Fall Play: The Tempest

Alex Lau and Yi Ling Sha

This year, Lexington High School’s fall play, a production of William Shakspeare’s The Tempest, was held from Nov. 17-19. The play follows the story of Prospero, a sorcerer and rightful Duke of Milan, when he conjures up a storm to shipwreck the King of Naples, the King’s son Ferdinand, and Prospero’s traitorous brother, Antonio. The play conveys a comedic yet gripping story about magic, betrayal, love, and forgiveness.

 Preparing for the play required significant work from both the performers and the crew. Students in the play rehearsed every day right after school, sometimes for long hours. Production members who weren’t performing directly in the play—costume crew, lighting crew, painters & carpenters, and stage hands—also put in immense efforts to bring the play to life.

“So much passion and care goes into each costume piece, and it’s not easy. Sometimes we really have to buckle down and sweat to get the tougher things done,” Nicole Liao, a member of the costume crew, said. 

However, the production also faced many challenges. Because there weren’t enough male actors in the cast, some male roles were played by female students. Prospero, for example, played by Anna Kefalas, was changed into Prospera for the LHS production. Gender bending was a common practice in Shakespeare’s time. Other roles, such as the roles of Trinculo (Sophie Sommers) and Stephano (Hattie Fisher), were not genderbent but were played by female actors. 

Performers also faced difficulties memorizing due to the play’s usage of Shakespearean English. Actors still needed to spend significant time outside of school rehearsing the specific terminology and strict line structures. Furthermore, because the language is difficult for modern audiences, actors must ensure their actions and gestures help communicate the scene.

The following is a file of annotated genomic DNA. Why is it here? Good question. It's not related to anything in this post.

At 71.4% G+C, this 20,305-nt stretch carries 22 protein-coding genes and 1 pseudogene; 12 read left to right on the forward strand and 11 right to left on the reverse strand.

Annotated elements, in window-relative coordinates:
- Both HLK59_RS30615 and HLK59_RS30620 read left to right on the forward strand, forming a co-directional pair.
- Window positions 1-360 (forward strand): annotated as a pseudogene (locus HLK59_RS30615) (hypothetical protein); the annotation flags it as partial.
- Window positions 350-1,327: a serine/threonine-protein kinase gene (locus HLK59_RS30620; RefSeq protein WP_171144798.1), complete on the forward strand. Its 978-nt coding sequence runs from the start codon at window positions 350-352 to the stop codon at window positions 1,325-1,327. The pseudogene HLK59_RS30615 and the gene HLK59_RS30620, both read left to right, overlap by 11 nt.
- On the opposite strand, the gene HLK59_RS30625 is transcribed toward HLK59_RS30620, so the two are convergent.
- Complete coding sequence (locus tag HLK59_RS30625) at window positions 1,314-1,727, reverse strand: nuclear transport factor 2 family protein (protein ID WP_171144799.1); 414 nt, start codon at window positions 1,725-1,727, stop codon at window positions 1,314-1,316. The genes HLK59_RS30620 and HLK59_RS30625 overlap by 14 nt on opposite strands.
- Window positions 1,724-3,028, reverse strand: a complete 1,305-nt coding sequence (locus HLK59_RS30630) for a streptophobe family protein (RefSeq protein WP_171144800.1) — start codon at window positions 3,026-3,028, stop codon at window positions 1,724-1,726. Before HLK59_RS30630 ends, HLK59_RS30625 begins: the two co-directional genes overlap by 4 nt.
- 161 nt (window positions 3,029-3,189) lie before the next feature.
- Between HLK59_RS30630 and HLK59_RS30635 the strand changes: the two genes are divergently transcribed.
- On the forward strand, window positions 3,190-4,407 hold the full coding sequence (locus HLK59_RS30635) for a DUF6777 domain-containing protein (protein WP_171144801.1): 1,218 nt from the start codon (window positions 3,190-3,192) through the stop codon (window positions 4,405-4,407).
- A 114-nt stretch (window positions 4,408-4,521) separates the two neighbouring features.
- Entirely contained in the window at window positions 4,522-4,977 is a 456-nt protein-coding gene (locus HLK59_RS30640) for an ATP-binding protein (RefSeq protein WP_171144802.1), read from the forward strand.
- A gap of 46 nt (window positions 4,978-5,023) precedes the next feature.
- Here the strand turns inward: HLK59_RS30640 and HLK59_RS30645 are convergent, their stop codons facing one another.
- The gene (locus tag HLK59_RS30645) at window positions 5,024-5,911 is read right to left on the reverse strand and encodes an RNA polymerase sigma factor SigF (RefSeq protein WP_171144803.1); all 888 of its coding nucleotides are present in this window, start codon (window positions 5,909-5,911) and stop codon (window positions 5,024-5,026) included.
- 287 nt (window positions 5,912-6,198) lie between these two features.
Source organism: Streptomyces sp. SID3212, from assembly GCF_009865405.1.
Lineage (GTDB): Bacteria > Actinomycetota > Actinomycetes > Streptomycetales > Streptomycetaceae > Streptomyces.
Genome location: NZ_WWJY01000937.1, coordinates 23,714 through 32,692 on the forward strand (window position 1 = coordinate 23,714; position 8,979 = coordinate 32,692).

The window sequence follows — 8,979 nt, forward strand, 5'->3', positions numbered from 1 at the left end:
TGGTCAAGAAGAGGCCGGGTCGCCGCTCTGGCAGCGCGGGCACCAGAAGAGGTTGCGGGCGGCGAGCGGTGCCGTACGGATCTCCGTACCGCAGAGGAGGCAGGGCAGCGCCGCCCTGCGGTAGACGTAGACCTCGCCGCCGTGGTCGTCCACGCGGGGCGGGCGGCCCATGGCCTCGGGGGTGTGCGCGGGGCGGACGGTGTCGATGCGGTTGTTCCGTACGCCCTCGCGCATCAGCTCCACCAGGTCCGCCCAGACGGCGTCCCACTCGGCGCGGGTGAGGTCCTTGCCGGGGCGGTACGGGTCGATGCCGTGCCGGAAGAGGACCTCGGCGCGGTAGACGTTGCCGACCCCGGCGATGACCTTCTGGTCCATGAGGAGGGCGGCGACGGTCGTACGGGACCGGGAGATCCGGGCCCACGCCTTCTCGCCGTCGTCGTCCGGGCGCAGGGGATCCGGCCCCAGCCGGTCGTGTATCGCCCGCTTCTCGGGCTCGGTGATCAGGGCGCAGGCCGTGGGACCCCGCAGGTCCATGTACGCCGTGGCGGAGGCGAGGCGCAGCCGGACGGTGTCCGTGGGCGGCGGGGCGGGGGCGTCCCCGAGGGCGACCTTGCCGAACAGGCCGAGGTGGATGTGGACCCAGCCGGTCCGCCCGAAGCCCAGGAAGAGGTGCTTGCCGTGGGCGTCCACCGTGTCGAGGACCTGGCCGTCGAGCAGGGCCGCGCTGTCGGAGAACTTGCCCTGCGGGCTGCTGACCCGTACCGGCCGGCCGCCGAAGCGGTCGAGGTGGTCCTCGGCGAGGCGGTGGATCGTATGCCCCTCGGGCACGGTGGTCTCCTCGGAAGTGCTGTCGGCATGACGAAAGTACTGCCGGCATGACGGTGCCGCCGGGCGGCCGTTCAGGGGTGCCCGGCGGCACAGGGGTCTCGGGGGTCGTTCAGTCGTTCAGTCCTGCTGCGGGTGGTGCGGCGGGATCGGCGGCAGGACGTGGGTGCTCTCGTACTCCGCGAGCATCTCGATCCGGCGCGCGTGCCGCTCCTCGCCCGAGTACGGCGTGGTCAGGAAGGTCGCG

“[The audience isn’t] going to get every word, so we’re going to be using a lot of gestures,” Aman Verma, a freshman who played a courtier in the play, said. 

The production faced these challenges head on. For example, if actors had trouble connecting with their characters, the cast did character building exercises, which helped actors better interpret their roles. 

“We did a character building activity at one point, and it was a magical moment for me. I credit it with why I was able to reconnect and feel good about the job I was doing,” Lila Sandler, a senior who played Miranda, said. 

On an individual level, the play allows actors to flourish as they step out of their normal roles to become someone else. 

“When onstage playing [Miranda,] I feel so utterly loved and get to wholly commit myself [to] feeling love for everyone around me. It’s beautiful,” Sandler said.  

On the whole, the fall play brings together students from diverse backgrounds, creating one large caring community that brings the joys of theater to LHS.

“What’s most rewarding is that we put a lot of time and effort into this. As a result, people see this finished product and people have a good time. Then, we have a good time performing it,” Steve Qi, a junior actor in the play, said.